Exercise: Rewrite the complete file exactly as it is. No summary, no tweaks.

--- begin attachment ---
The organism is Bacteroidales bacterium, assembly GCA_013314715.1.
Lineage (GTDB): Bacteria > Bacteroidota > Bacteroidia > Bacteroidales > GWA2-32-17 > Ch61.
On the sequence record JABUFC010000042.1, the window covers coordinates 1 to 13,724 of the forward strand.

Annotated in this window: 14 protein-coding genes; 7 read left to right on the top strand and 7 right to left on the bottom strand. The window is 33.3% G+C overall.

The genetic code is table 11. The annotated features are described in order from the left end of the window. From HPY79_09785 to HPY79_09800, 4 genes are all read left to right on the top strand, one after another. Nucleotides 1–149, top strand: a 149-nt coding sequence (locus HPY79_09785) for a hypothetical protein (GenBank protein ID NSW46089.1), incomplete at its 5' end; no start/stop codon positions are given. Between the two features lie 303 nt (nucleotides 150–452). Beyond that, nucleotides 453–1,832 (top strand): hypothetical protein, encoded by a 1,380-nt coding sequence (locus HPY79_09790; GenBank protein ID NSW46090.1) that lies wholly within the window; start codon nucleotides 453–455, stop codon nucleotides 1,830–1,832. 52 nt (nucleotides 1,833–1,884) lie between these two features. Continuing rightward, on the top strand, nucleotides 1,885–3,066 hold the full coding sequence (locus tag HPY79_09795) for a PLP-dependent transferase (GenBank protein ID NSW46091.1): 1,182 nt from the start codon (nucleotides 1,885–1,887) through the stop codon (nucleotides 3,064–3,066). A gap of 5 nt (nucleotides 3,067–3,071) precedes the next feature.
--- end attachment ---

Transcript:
The organism is Bacteroidales bacterium, assembly GCA_013314715.1.
Lineage (GTDB): Bacteria > Bacteroidota > Bacteroidia > Bacteroidales > GWA2-32-17 > Ch61.
On the sequence record JABUFC010000042.1, the window covers coordinates 1 to 13,724 of the forward strand.

Annotated in this window: 14 protein-coding genes; 7 read left to right on the top strand and 7 right to left on the bottom strand. The window is 33.3% G+C overall.

The genetic code is table 11. The annotated features are described in order from the left end of the window. From HPY79_09785 to HPY79_09800, 4 genes are all read left to right on the top strand, one after another. Nucleotides 1–149, top strand: a 149-nt coding sequence (locus HPY79_09785) for a hypothetical protein (GenBank protein ID NSW46089.1), incomplete at its 5' end; no start/stop codon positions are given. Between the two features lie 303 nt (nucleotides 150–452). Beyond that, nucleotides 453–1,832 (top strand): hypothetical protein, encoded by a 1,380-nt coding sequence (locus HPY79_09790; GenBank protein ID NSW46090.1) that lies wholly within the window; start codon nucleotides 453–455, stop codon nucleotides 1,830–1,832. 52 nt (nucleotides 1,833–1,884) lie between these two features. Continuing rightward, on the top strand, nucleotides 1,885–3,066 hold the full coding sequence (locus tag HPY79_09795) for a PLP-dependent transferase (GenBank protein ID NSW46091.1): 1,182 nt from the start codon (nucleotides 1,885–1,887) through the stop codon (nucleotides 3,064–3,066). A gap of 5 nt (nucleotides 3,067–3,071) precedes the next feature.